Stories abound of sales forced by the damage from adjacent houses making habited homes uninhabitable.
Once they leave, there is no option for them to return when the largely mythical houses are built.
This is a 360 degree turn from the original plan sold to the people; a house for a house.
Primarily older people, who never wanted to leave, had cleared their mortgages, and are now paying mortgages or rents to the council.
Yet, in some instances, just days after the sale of these people’s homes went through, the houses causing the damage were also demolished, despite previous protestations from the council that they were powerless to help.
Despite admitting to €116m having been spent and a further €50m promised, the question of the local employment dream is still swept under the carpet — a recurrent theme, having been seen in all of Dublin’s regeneration areas, where excuse after excuse is rolled out as to why the employment promises in the master plan never materialise.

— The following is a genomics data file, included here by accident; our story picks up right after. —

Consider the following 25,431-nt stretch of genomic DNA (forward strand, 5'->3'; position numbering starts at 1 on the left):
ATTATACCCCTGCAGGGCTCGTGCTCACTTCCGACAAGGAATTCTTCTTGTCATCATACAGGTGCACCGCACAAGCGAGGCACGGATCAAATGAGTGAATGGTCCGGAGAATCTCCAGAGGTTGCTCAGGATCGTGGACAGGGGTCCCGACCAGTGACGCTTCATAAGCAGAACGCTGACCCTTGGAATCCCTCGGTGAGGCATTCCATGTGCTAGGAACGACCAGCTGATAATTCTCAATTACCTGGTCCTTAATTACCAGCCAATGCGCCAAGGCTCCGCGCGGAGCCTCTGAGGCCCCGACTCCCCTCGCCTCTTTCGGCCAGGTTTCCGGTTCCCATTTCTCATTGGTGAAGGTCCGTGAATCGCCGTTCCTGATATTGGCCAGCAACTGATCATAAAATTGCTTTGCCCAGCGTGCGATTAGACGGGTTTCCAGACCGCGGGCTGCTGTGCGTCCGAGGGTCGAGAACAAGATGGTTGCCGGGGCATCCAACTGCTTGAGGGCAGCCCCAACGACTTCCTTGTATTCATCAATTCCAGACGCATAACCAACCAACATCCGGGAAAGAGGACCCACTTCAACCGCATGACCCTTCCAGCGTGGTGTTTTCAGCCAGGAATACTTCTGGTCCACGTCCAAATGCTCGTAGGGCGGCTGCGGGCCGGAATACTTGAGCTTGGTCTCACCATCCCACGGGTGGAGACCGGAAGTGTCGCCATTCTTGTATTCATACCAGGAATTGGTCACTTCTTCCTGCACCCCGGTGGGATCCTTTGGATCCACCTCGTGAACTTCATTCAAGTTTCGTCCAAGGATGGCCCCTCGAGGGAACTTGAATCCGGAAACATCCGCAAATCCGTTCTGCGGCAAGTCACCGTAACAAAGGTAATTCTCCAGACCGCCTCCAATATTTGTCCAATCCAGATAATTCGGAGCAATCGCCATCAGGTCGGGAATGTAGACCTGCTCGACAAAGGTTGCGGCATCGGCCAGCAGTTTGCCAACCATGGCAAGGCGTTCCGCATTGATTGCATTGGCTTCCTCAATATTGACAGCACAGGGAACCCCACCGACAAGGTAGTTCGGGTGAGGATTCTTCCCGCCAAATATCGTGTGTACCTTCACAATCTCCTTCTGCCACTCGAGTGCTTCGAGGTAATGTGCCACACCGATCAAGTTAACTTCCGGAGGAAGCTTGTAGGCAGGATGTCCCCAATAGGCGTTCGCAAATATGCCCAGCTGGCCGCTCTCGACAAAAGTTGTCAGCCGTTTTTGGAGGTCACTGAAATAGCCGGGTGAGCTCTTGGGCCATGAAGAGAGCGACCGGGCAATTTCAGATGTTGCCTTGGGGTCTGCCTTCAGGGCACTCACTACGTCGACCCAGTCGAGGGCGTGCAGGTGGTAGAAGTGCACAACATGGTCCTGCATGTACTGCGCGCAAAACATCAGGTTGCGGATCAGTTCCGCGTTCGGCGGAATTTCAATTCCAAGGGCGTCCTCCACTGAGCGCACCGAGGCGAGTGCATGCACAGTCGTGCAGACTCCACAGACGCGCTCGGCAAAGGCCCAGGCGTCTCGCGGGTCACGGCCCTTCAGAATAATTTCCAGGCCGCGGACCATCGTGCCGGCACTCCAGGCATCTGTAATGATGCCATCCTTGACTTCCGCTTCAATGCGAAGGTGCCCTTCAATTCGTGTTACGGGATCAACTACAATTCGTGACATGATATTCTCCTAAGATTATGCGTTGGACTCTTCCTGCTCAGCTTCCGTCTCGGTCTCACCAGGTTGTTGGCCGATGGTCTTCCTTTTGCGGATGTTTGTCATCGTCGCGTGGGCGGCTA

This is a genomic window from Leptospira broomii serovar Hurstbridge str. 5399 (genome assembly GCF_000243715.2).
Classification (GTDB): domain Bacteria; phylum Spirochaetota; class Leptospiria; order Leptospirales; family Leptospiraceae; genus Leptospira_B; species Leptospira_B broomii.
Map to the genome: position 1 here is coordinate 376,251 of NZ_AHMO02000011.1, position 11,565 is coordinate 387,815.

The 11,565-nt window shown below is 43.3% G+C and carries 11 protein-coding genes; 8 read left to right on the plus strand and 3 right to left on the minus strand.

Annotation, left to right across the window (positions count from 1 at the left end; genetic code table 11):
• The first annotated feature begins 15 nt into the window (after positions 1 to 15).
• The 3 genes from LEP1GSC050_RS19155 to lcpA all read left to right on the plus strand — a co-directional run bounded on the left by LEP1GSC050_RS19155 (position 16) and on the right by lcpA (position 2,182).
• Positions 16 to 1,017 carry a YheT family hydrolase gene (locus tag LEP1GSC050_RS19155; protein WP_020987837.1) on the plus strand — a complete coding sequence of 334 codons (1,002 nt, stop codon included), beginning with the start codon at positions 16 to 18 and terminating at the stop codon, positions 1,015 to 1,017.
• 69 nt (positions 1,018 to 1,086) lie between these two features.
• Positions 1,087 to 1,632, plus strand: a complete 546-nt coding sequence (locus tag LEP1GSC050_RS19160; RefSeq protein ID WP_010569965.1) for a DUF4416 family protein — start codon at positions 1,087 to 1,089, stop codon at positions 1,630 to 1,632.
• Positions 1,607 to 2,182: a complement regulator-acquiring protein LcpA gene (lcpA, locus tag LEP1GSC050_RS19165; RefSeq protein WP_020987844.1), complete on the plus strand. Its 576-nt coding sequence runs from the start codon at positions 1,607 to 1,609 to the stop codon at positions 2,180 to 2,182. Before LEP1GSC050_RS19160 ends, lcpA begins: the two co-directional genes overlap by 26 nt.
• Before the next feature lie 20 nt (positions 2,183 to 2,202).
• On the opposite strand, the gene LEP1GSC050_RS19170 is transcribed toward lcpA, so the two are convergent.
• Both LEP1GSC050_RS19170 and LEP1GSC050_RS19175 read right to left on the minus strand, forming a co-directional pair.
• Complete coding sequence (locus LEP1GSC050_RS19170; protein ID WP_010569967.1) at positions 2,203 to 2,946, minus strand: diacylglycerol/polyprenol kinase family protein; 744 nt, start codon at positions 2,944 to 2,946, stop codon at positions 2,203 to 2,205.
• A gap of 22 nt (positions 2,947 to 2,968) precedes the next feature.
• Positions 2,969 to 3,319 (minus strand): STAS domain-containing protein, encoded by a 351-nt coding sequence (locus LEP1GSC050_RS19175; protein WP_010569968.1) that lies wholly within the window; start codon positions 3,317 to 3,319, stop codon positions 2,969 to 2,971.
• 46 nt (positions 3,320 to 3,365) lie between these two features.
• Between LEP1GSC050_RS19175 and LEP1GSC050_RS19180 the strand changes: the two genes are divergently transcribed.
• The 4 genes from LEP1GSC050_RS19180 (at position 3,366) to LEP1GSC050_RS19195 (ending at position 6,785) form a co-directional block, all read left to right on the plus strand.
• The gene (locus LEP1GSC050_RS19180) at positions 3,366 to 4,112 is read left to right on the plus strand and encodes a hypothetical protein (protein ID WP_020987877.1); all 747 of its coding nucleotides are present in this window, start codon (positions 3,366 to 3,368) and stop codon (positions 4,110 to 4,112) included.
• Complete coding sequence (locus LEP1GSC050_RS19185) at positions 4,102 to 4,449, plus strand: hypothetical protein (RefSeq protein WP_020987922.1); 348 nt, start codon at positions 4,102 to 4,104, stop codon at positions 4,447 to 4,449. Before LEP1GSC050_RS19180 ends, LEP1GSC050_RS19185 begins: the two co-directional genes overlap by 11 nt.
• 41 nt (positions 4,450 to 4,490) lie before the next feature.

So far in Limerick, it is understood that a single token job has been secured.
If this is correct it cost €90m to secure.
Despite the recent announcements, there still seems to be no plan to build houses in Southill.
Expansive plans for new roads aside, it has been alleged that the only plan Regeneration have is to put topsoil over the land, and flog it off to the highest bidder.
With the fastest growing population in Europe, how true is it that these areas, as land banks, are being reserved as a long-term punt?